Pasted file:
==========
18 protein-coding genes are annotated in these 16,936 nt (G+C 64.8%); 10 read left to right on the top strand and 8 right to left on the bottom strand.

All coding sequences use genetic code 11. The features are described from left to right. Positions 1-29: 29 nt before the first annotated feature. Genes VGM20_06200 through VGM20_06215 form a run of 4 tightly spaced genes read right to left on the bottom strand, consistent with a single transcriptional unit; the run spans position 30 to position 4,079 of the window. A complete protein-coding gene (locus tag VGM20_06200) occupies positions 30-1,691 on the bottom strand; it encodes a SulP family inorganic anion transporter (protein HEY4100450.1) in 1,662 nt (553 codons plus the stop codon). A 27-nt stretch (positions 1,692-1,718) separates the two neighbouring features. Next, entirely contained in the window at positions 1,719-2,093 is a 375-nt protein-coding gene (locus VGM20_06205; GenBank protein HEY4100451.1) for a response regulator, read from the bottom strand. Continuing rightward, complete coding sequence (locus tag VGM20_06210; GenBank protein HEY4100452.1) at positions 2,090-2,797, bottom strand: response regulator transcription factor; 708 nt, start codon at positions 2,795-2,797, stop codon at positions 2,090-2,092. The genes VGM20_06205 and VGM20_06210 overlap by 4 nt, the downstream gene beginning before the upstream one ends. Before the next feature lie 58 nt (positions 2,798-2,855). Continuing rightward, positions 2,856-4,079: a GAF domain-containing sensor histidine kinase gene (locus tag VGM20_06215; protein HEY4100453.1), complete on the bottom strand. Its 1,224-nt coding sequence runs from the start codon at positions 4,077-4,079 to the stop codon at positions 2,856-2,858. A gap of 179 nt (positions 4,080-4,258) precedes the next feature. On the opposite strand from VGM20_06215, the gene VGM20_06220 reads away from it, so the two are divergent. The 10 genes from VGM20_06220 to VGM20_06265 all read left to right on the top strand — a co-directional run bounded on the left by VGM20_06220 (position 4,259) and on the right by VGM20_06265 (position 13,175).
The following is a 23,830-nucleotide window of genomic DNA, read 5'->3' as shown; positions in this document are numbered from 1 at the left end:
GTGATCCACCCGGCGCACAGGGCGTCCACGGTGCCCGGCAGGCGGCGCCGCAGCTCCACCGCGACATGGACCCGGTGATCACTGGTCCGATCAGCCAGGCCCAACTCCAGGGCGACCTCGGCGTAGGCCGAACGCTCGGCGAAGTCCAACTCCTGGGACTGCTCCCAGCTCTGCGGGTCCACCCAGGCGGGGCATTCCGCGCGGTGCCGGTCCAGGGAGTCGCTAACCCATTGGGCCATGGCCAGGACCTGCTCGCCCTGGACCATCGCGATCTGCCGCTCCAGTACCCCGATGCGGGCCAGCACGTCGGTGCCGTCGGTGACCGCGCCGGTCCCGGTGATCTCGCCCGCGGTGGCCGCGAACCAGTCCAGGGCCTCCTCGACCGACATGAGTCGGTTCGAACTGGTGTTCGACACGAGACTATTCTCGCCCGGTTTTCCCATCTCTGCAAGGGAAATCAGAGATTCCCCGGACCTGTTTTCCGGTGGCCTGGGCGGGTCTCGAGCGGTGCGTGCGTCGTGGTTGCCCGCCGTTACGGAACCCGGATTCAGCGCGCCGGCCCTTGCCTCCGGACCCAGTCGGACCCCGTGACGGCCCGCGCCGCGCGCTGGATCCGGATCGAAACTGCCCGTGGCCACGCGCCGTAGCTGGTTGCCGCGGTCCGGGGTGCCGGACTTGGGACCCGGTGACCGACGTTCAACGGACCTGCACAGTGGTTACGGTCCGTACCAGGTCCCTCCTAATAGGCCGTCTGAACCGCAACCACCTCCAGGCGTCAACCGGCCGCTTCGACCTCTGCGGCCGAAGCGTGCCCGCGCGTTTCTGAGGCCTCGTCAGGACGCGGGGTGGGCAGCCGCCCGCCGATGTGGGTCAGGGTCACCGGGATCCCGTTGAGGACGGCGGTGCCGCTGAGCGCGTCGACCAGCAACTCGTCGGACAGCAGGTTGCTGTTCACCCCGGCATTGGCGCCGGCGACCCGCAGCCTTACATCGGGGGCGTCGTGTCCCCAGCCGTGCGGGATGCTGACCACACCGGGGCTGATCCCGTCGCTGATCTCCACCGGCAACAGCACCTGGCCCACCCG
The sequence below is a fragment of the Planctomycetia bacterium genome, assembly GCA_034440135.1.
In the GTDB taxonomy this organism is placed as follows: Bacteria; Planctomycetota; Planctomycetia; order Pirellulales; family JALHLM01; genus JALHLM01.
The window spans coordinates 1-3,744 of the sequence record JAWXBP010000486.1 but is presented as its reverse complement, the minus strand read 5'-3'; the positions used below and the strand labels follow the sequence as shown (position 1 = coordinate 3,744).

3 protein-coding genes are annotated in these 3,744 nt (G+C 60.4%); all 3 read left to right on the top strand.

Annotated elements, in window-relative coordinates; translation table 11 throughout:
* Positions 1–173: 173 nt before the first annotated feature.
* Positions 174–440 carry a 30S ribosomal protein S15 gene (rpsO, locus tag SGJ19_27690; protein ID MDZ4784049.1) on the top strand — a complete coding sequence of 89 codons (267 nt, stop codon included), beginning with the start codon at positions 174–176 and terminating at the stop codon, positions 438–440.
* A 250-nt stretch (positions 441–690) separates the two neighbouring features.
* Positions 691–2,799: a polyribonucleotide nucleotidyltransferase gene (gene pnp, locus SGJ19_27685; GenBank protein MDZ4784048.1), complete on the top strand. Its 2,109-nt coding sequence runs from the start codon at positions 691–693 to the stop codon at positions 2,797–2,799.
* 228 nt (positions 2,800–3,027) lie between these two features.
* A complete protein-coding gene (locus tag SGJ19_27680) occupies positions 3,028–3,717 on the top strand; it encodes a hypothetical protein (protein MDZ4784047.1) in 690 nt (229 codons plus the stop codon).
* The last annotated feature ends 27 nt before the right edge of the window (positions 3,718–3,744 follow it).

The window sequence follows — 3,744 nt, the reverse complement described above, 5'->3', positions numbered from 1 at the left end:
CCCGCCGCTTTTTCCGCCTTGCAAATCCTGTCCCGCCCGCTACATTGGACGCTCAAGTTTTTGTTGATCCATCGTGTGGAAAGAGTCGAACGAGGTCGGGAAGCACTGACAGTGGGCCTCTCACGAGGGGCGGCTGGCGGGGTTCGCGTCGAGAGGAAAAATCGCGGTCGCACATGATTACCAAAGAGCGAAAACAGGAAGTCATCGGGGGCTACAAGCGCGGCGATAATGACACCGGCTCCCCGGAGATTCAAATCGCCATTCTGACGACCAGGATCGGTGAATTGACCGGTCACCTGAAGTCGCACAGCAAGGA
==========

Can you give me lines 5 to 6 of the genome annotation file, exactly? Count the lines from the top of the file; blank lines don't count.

The sequence below is a fragment of the Planctomycetia bacterium genome, assembly GCA_034440135.1.
In the GTDB taxonomy this organism is placed as follows: Bacteria; Planctomycetota; Planctomycetia; order Pirellulales; family JALHLM01; genus JALHLM01.